Here & there: Ingredients for a dysfunctional Thanksgiving

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FEATURE — Thanksgiving is full. Of gratitude. Of turkey. Of pies and potatoes and gravy. Not to mention stuffing and yams and cranberry sauce and pumpkin pie.

Thanksgiving is full of people, too. Lots and lots of people. People as varied as the side dishes that fill our tables. Some we like – and others not so much. I mean, we can’t all be stuffing. Some of us are Jell-O salad with raisins. Or green bean casserole. Or even those weird pearled onions my mother-in-law always served.

When I was 16, one of my favorite cousins brought a group of friends to my parent’s house for Thanksgiving. They were all single professionals in Los Angeles without family around and my mom was the consummate hostess, Thanksgiving or otherwise; she made delicious food and was always welcoming.

After a morning full of cooking and an afternoon full of eating, the group at large started succumbing to the effects of the tryptophan. So, one by one, people made their ways to beds and couches and cozy nooks.

As the clinking silverware and laughter gave way to the quiet, I made my way to my bedroom. I couldn’t wait to crawl under the weight of my heavy duvet comforter and drift off to oblivion.

But as soon as I entered my room, I stopped short. My bed was already occupied by the least favorite of my cousin’s friends, a blonde with sharp edges who’d ruffled my teenage emotions earlier.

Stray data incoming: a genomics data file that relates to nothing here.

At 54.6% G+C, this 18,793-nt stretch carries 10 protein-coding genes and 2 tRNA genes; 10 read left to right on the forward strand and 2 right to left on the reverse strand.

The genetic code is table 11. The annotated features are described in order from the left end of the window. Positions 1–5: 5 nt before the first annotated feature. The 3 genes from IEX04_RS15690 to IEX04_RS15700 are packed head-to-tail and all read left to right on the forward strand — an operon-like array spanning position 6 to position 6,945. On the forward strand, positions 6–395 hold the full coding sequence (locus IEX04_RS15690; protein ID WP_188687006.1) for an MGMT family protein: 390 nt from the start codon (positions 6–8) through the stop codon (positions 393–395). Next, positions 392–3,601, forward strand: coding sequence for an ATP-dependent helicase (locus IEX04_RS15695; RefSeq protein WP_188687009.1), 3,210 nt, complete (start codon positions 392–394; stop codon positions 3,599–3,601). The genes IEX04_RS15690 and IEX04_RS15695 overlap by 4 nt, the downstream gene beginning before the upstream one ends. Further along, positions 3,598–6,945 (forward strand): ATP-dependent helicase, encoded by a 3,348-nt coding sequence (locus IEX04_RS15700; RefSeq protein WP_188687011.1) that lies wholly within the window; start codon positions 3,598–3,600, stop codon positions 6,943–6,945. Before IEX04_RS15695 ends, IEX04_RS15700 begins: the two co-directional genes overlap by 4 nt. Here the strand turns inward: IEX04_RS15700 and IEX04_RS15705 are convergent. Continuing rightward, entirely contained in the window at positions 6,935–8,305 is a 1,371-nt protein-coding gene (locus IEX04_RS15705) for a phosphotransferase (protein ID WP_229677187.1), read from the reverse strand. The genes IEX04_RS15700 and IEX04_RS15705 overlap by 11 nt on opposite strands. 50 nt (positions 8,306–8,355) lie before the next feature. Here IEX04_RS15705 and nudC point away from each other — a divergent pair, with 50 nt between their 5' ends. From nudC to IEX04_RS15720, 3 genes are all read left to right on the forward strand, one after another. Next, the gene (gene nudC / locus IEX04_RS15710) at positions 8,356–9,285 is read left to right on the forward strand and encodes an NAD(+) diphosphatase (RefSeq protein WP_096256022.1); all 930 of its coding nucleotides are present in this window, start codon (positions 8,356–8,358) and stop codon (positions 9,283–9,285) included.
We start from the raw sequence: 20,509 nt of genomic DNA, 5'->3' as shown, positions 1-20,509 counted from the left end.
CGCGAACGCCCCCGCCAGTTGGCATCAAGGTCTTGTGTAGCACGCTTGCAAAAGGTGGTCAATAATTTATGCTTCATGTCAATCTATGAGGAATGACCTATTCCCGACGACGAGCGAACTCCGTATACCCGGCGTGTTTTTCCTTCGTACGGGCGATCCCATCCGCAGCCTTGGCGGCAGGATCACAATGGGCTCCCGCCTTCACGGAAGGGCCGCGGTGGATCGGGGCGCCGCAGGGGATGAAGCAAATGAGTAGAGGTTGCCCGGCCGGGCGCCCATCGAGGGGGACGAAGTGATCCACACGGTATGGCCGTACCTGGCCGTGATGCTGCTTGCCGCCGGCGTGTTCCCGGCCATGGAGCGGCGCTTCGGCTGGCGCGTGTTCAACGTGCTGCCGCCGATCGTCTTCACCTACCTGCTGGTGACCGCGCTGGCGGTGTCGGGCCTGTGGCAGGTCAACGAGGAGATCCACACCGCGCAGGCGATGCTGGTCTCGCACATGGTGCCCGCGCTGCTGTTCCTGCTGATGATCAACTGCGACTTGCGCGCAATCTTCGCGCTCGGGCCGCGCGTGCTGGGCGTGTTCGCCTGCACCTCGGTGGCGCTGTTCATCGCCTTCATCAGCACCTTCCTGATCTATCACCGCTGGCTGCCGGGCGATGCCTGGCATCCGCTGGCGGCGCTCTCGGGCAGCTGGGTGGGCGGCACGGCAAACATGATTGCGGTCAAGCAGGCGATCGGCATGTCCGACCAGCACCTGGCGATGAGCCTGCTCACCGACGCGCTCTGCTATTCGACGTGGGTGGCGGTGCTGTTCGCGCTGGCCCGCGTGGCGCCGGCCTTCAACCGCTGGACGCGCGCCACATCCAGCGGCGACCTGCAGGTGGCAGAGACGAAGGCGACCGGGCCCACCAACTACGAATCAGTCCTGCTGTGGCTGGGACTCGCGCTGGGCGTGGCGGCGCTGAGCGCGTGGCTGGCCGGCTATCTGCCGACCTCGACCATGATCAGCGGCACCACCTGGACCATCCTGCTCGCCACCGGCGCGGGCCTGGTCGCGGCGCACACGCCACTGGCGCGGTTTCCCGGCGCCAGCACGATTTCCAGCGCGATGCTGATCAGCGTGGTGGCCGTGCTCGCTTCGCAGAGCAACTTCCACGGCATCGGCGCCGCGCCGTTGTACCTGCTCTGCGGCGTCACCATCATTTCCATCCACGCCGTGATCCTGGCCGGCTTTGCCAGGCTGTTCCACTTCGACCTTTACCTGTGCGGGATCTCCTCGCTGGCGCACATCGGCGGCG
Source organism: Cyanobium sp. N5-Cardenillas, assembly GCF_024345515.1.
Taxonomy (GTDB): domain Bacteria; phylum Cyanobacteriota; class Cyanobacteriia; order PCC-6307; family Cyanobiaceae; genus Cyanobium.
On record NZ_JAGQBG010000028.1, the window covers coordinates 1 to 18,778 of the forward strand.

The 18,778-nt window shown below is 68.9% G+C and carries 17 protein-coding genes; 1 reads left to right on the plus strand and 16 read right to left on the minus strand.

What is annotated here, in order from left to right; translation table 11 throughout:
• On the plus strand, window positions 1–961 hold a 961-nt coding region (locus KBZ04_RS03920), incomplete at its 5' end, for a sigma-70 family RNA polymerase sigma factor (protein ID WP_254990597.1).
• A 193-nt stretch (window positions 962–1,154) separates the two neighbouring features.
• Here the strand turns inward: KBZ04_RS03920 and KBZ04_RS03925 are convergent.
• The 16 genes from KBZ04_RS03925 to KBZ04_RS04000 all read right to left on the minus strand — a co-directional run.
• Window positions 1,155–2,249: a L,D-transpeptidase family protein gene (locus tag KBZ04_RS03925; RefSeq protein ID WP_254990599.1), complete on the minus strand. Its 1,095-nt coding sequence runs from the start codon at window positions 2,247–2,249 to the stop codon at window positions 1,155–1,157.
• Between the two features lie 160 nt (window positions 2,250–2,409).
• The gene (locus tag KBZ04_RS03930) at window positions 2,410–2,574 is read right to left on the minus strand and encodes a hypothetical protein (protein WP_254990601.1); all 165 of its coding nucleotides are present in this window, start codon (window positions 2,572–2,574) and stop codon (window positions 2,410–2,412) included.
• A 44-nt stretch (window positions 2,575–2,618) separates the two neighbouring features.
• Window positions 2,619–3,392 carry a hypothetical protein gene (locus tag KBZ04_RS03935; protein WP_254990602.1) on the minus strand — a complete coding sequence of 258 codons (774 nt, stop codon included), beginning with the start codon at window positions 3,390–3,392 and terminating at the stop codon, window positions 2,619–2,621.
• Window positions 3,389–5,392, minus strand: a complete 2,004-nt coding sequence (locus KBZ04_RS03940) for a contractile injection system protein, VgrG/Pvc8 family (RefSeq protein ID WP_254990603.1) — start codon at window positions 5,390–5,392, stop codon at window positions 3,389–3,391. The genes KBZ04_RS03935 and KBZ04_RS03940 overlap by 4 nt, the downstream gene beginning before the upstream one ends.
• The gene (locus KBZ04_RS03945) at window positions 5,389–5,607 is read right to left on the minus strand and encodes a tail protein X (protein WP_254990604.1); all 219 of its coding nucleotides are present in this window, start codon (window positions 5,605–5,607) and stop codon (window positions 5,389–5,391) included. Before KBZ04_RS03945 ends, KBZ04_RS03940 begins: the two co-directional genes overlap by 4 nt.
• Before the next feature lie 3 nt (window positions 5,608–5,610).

To make matters worse, the Goldilocks of sorts had also taken the liberty of sleeping in my bed without her pants. And in only her thong underwear.

There are not many things more horrifying to a teenage girl than a stranger sleeping half naked in her bed. Unless, of course, it’s newlyweds taking over your bed for the Christmas holiday. Which also happened and was slightly more horrifying. But only slightly.

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I complained later to my mother, after she’d awoken from her nap, that my Thanksgiving had been ruined by the incident. I’m sure my communication was embarrassingly punctuated by dramatic hand gestures, head rolling and sulking.

As Utah’s own Marjorie Hinckley famously said, “Home is where you are loved the most and act the worst.” I’d add, especially when you are hormonal, 16 and tired.

The experience of the half-naked Goldilocks has stuck with me over the years. With the wisdom of age, I am sure the sharp blonde meant no harm or disrespect. But at the time, I was sure she meant both.

Back then, I looked on her as an intruder. An intruder in my bed. An intruder in my home. And an intruder in my Thanksgiving.

I didn’t know she’d recently experienced a break-up and was licking her wounds. I hadn’t thought to ask.

And I didn’t realize that her seminude napping was less an afront to me and more an indication of how welcome and comfortable she felt in my family’s home. How welcome and comfortable my mother helped her feel as a relative stranger with a sore heart.

Remember how Thanksgiving is full? Of turkey and stuffing and gravy and pies. Of people. And of gratitude. That’s true even when we aren’t always grateful in the moment for all the people we find around our table.

American poet and essayist Mary Karr said of families: “A dysfunctional family is any family with more than one person in it.”

Perhaps, then, it could be said that a dysfunctional Thanksgiving is any Thanksgiving with more than one person at it.

And while I’m pretty sure a Thanksgiving of one means less dysfunction, and certainly no Goldilocks nappers, it can surely mean more loneliness. And less of everything.

So, this Thanksgiving, here’s to a little dysfunction in the name of warmth and fullness. Oh, and pass that Jello-O salad.

Copyright St. George News, LLC, 2019, all rights reserved.

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